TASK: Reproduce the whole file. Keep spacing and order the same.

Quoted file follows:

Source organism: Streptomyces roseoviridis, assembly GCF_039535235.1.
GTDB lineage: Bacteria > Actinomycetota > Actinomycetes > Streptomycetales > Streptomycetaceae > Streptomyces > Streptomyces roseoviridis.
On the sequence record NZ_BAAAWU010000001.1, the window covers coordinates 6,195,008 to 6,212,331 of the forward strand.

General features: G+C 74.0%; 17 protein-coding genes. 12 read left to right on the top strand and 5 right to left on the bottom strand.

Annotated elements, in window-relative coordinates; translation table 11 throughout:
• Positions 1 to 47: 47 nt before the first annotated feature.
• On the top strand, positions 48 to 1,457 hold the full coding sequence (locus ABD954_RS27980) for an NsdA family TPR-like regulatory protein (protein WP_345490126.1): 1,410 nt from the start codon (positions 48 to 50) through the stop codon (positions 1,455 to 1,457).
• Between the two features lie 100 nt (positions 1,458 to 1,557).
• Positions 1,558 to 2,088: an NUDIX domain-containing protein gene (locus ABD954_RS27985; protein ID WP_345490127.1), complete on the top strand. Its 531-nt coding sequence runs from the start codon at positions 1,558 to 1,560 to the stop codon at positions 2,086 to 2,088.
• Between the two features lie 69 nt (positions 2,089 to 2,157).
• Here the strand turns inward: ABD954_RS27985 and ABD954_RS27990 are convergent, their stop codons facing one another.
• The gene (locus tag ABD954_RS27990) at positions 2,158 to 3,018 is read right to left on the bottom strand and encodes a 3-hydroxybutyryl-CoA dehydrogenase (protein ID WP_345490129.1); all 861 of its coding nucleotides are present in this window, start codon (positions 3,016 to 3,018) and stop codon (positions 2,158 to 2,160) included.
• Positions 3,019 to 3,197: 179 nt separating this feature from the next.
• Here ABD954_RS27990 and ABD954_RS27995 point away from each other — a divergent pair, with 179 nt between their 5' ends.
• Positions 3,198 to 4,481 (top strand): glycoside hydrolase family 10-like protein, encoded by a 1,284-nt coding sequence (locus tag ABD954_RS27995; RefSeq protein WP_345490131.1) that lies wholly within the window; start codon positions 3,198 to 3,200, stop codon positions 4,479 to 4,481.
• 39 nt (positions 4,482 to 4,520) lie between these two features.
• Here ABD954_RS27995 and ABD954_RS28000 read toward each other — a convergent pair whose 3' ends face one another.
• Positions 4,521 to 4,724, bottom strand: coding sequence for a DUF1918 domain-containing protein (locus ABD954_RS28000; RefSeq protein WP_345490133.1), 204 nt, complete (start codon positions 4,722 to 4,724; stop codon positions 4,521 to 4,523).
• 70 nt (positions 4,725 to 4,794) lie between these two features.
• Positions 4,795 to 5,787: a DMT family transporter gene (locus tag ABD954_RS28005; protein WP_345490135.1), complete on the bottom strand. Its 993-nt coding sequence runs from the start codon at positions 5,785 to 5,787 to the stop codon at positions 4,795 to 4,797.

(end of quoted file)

Source organism: Streptomyces roseoviridis, assembly GCF_039535235.1.
GTDB lineage: Bacteria > Actinomycetota > Actinomycetes > Streptomycetales > Streptomycetaceae > Streptomyces > Streptomyces roseoviridis.
On the sequence record NZ_BAAAWU010000001.1, the window covers coordinates 6,195,008 to 6,212,331 of the forward strand.

General features: G+C 74.0%; 17 protein-coding genes. 12 read left to right on the top strand and 5 right to left on the bottom strand.

Annotated elements, in window-relative coordinates; translation table 11 throughout:
• Positions 1 to 47: 47 nt before the first annotated feature.
• On the top strand, positions 48 to 1,457 hold the full coding sequence (locus ABD954_RS27980) for an NsdA family TPR-like regulatory protein (protein WP_345490126.1): 1,410 nt from the start codon (positions 48 to 50) through the stop codon (positions 1,455 to 1,457).
• Between the two features lie 100 nt (positions 1,458 to 1,557).
• Positions 1,558 to 2,088: an NUDIX domain-containing protein gene (locus ABD954_RS27985; protein ID WP_345490127.1), complete on the top strand. Its 531-nt coding sequence runs from the start codon at positions 1,558 to 1,560 to the stop codon at positions 2,086 to 2,088.
• Between the two features lie 69 nt (positions 2,089 to 2,157).
• Here the strand turns inward: ABD954_RS27985 and ABD954_RS27990 are convergent, their stop codons facing one another.
• The gene (locus tag ABD954_RS27990) at positions 2,158 to 3,018 is read right to left on the bottom strand and encodes a 3-hydroxybutyryl-CoA dehydrogenase (protein ID WP_345490129.1); all 861 of its coding nucleotides are present in this window, start codon (positions 3,016 to 3,018) and stop codon (positions 2,158 to 2,160) included.
• Positions 3,019 to 3,197: 179 nt separating this feature from the next.
• Here ABD954_RS27990 and ABD954_RS27995 point away from each other — a divergent pair, with 179 nt between their 5' ends.
• Positions 3,198 to 4,481 (top strand): glycoside hydrolase family 10-like protein, encoded by a 1,284-nt coding sequence (locus tag ABD954_RS27995; RefSeq protein WP_345490131.1) that lies wholly within the window; start codon positions 3,198 to 3,200, stop codon positions 4,479 to 4,481.
• 39 nt (positions 4,482 to 4,520) lie between these two features.
• Here ABD954_RS27995 and ABD954_RS28000 read toward each other — a convergent pair whose 3' ends face one another.
• Positions 4,521 to 4,724, bottom strand: coding sequence for a DUF1918 domain-containing protein (locus ABD954_RS28000; RefSeq protein WP_345490133.1), 204 nt, complete (start codon positions 4,722 to 4,724; stop codon positions 4,521 to 4,523).
• 70 nt (positions 4,725 to 4,794) lie between these two features.
• Positions 4,795 to 5,787: a DMT family transporter gene (locus tag ABD954_RS28005; protein WP_345490135.1), complete on the bottom strand. Its 993-nt coding sequence runs from the start codon at positions 5,785 to 5,787 to the stop codon at positions 4,795 to 4,797.